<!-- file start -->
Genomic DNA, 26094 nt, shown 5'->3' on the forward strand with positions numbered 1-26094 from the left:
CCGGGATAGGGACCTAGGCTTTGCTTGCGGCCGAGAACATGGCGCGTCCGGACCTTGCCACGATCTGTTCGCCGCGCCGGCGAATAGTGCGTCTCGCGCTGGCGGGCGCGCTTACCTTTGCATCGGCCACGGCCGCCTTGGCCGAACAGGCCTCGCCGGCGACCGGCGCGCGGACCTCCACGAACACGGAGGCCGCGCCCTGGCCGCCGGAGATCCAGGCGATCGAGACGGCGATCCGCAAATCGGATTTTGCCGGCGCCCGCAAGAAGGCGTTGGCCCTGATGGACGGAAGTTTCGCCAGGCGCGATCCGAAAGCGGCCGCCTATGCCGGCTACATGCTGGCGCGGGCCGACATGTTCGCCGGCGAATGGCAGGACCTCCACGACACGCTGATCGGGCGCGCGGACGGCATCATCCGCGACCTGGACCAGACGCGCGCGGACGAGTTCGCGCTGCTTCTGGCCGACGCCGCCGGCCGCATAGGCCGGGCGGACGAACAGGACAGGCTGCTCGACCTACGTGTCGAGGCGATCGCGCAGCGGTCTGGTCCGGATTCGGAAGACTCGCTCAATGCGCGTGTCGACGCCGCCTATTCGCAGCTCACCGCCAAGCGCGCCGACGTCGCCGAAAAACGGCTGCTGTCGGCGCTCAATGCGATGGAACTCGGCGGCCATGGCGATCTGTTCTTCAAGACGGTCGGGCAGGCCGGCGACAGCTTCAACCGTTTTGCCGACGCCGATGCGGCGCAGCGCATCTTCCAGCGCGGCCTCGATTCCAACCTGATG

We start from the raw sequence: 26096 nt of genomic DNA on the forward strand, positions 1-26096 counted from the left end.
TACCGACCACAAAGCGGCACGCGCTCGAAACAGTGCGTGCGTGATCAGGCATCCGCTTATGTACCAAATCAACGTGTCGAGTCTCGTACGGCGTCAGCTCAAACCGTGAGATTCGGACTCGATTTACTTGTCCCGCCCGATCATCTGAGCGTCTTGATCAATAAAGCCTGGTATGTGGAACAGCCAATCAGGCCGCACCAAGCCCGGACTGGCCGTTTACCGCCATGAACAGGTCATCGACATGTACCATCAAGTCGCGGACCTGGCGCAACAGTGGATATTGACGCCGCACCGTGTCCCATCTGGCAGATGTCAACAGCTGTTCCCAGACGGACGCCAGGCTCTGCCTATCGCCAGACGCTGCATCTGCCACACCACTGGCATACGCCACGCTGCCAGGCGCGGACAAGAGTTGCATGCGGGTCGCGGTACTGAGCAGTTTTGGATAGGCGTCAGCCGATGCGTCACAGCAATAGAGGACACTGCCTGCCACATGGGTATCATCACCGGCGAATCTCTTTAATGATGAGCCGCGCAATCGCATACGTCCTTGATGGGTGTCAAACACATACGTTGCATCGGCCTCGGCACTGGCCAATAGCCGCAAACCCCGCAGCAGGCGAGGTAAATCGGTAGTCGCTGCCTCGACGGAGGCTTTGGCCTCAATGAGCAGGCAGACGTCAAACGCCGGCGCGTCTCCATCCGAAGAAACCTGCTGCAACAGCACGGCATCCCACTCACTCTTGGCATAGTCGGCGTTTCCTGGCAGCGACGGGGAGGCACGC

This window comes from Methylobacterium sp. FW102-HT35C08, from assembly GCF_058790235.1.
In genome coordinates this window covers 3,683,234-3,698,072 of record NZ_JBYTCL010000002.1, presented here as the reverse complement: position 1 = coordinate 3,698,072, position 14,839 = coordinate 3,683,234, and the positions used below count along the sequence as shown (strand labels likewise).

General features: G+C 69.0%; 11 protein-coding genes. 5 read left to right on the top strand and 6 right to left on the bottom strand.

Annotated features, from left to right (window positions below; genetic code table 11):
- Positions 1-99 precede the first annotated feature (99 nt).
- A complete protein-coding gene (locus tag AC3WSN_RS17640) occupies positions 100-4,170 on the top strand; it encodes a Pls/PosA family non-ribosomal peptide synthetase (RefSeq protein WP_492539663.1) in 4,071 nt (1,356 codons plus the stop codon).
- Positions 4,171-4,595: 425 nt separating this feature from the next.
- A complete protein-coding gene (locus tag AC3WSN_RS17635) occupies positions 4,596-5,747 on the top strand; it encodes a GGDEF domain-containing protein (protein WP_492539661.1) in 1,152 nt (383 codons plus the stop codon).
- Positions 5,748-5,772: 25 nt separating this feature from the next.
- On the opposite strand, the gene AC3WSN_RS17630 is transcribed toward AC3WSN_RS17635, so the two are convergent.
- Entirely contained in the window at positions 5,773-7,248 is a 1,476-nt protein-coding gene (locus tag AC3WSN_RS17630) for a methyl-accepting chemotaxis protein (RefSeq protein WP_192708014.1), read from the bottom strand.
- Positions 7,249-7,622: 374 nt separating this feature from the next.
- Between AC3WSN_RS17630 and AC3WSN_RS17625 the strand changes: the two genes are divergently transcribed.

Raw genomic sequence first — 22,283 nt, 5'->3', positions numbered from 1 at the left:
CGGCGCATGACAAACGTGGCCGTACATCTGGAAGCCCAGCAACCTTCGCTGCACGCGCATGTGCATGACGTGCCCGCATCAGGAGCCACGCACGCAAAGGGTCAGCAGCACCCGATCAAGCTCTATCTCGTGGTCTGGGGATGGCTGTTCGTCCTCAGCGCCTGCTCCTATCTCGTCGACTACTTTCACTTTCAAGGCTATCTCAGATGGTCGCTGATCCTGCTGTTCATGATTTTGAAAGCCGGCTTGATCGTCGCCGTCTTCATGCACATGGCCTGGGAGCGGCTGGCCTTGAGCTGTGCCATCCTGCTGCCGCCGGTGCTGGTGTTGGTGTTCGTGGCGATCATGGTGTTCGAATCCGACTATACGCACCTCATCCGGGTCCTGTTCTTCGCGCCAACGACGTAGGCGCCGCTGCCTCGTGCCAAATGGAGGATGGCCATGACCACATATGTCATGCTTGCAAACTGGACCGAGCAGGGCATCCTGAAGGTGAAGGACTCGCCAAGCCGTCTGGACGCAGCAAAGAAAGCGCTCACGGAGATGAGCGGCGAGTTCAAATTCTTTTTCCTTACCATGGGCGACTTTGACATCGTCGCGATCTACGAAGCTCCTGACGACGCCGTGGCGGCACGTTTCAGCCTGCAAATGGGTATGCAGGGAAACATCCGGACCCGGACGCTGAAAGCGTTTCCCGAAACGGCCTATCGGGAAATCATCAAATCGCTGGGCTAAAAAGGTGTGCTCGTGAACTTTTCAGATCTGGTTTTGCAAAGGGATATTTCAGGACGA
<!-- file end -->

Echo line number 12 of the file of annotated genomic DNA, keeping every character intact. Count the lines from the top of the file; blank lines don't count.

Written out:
- A complete protein-coding gene (locus tag AC3WSN_RS17635) occupies positions 4,596-5,747 on the top strand; it encodes a GGDEF domain-containing protein (protein WP_492539661.1) in 1,152 nt (383 codons plus the stop codon).